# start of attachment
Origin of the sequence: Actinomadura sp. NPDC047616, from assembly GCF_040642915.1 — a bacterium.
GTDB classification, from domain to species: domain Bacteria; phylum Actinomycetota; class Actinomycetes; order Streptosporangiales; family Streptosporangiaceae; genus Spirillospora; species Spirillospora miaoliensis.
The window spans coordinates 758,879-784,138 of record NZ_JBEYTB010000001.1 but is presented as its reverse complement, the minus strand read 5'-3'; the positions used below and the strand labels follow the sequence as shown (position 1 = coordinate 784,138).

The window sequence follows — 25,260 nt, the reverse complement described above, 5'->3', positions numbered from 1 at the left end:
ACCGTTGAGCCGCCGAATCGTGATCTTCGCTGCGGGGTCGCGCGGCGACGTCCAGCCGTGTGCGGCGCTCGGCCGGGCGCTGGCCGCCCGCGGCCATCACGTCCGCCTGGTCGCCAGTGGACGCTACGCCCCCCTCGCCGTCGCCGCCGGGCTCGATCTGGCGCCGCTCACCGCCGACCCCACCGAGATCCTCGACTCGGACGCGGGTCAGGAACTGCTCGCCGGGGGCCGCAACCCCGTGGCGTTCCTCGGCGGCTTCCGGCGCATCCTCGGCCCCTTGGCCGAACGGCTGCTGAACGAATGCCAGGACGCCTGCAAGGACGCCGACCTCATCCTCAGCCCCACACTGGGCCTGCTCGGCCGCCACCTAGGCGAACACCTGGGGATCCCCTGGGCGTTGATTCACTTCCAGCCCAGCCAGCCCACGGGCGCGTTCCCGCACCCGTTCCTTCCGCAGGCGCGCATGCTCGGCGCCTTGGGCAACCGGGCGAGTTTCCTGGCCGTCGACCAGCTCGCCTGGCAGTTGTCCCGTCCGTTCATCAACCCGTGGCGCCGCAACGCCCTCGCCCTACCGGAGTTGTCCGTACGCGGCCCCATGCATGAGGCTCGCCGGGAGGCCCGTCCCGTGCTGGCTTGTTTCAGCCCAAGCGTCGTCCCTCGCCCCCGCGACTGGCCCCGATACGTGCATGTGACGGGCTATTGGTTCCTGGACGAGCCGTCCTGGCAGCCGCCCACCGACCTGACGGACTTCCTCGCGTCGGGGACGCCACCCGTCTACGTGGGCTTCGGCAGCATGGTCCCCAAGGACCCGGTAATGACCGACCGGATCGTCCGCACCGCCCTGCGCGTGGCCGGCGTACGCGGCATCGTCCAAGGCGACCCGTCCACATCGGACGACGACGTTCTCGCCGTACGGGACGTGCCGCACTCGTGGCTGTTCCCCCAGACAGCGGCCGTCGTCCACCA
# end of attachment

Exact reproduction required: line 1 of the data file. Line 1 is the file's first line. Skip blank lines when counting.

Origin of the sequence: Actinomadura sp. NPDC047616, from assembly GCF_040642915.1 — a bacterium.